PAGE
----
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Your own CDN

Written by
Date: 2015-04-03 17:40:00 00:00

How to speed up your site and it load faster

Loading speed is something really important for your site, because it gives your readers the best possible experience, there are a lot of different things you need to do in order to improve your site's speed, one of them is to put the content as close as possible to the readers. If you write about Spanish news, then chances are that most of your readers will be on Spain, and thus, your server should be located in Spain, that was easy. Now, what happens if your readers are spread all over the world, you have a pair of solutions.

  1. Put your server in U.S. or Europe as almost the whole world get there at reasonable speeds, this is the cheapest but not the best.
  2. Set your server in U.S. or U.K. and then use a CDN company like Fastly, MaxCDN or Cloudfront, prices are not as high as they used to be, MaxCDN is $ 10 per 100 GB, Fastly minimum order is $ 50 and Amazon is pay as you grow.
  3. Get your own Virtual servers located at well distributed Datacenters around world and create your own CDN

Taking out the first option, to decide between the other two is more a thing of taste, but one consideration should be taken into account.

Traffic of your site

If your site has a lot of traffic then the CDN may be a better solution, more points of presence and your content nearer to your readers, but if your site does not have too much traffic, then chances are that your content is not going to be present at the edge servers when the reader request it, then your own servers is a better solution, as you control how much time the assets are going to be in each one of your servers.

Set up your own CDN with Amazon and DigitalOcean or Linode

I am going to show here, how to set up your own network of servers to serve your site as near to your readers as possible. We are going to use Amazon Route 53, and Digital Ocean's VPS.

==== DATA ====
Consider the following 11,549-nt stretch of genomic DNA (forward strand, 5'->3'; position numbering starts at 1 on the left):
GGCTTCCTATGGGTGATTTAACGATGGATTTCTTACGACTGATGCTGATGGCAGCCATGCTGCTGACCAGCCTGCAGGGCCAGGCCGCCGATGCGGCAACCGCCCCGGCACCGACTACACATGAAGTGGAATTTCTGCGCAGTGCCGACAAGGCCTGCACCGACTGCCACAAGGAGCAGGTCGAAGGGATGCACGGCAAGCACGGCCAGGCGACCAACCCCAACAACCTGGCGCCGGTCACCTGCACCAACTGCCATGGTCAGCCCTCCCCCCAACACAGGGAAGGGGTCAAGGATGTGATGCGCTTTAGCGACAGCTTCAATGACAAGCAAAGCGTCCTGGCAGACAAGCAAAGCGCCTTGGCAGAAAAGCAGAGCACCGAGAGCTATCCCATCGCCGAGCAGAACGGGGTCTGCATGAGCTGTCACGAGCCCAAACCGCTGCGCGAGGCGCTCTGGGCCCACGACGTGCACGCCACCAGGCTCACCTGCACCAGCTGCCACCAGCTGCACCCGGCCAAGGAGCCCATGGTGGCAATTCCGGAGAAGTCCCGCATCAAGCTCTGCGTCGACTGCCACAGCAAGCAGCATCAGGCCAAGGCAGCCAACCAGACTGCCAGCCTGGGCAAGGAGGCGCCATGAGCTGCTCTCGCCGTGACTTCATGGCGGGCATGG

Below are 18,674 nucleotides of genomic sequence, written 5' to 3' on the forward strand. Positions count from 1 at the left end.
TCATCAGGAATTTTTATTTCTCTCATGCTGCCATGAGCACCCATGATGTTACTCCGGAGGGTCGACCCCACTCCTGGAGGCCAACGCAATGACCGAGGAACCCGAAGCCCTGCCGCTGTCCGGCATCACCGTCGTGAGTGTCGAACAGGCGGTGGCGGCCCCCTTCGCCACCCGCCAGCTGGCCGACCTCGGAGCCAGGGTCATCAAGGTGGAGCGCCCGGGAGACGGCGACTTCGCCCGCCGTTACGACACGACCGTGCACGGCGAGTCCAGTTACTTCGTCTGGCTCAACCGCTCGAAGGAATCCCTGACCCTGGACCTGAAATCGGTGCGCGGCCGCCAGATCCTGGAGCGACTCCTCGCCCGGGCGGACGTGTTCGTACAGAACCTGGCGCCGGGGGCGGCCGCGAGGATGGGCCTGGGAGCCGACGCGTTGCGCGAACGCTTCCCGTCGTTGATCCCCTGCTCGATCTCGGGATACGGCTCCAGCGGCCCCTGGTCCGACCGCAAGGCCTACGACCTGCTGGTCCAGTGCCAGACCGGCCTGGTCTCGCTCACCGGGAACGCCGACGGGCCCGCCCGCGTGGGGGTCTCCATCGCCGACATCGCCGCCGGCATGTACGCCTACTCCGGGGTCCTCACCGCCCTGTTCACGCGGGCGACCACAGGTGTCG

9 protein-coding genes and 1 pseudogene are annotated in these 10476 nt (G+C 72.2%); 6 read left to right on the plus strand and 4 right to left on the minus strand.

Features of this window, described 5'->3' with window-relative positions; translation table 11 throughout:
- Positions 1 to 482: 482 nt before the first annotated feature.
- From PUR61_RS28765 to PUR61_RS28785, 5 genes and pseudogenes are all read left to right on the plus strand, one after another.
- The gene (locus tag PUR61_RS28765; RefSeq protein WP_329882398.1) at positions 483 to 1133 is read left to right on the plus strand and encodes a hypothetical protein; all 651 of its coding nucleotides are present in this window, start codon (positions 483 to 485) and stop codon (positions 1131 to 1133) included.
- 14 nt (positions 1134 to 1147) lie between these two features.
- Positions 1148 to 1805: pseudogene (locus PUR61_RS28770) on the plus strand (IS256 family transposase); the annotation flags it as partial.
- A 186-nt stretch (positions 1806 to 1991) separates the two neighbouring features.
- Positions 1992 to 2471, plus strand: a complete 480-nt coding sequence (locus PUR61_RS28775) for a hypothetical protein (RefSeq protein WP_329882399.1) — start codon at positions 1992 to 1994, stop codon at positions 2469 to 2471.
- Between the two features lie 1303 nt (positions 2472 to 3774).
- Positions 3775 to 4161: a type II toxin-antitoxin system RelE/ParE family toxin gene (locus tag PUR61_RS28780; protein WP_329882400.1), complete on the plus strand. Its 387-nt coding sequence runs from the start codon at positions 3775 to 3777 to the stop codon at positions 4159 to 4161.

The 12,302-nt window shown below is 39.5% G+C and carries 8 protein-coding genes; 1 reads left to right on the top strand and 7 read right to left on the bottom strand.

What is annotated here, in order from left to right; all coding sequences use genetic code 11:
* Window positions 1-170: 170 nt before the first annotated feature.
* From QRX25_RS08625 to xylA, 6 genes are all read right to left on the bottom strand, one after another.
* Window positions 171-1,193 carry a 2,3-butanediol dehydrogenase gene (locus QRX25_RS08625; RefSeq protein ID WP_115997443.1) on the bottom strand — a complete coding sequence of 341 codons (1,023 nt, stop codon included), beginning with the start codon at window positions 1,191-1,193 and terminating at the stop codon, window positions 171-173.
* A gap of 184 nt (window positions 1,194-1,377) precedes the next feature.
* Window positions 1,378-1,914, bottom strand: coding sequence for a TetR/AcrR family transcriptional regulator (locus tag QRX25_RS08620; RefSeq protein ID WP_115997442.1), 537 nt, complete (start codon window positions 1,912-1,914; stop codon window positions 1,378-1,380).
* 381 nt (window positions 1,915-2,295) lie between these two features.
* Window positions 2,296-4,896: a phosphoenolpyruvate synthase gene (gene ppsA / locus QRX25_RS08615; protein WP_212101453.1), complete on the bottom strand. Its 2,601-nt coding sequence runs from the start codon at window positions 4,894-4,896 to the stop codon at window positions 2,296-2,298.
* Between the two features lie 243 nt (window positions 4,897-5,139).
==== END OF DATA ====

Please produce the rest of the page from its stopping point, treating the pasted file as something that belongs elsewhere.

Amazon Route 53

I will assume you already have an AWS account, if not, you must create one, then go to: Amazon Route 53 and create a new zone:

How to create a zone in aws route 53

We have two options to route traffic to the specific servers, one is Latency routing and the other is Geo location routing, there is a comparison of Latency vs Geo location you might want to read.

Let's see both ways

Route 53 Latency configuration

Once you have your zone created, and resolving for your domain, create the records for your site, in this example, we will be working with

Go to Create Record Set and configure it as in the picture.

Configure Latency record in Amazon aws Route 53

You need to, of course, change the IP to fit your needs, also, be sure to select the Region that is nearer to your Datacenter, if you choose DigitalOcean or Linode and select East Coast data center, then select use-east-1 region.

Create one record per each server you deploy, I recommend you deploying one on U.S. one on Europe and one in Asia, that way you should be serving all customers in the world

Route 53 Geo location configuration

In case you choose Geo location, once you have your zone created, create the records for your site. Once again go to Create Record Set and configure it as in the picture below.

Configure geolocation record in Amazon aws Route 53

You need now to create as many records as fine tuned you want to distribute your traffic, you can go crazy and create one record per country, and define which data center is going to serve that country, but I recommend to create these records, considering you have one server in U.S., one in Europe and one in Asia.

  • Record for Asia pointing to Asia's server
  • Record for Oceania pointing to Asia's server
  • Record for Europe pointing to Europe's server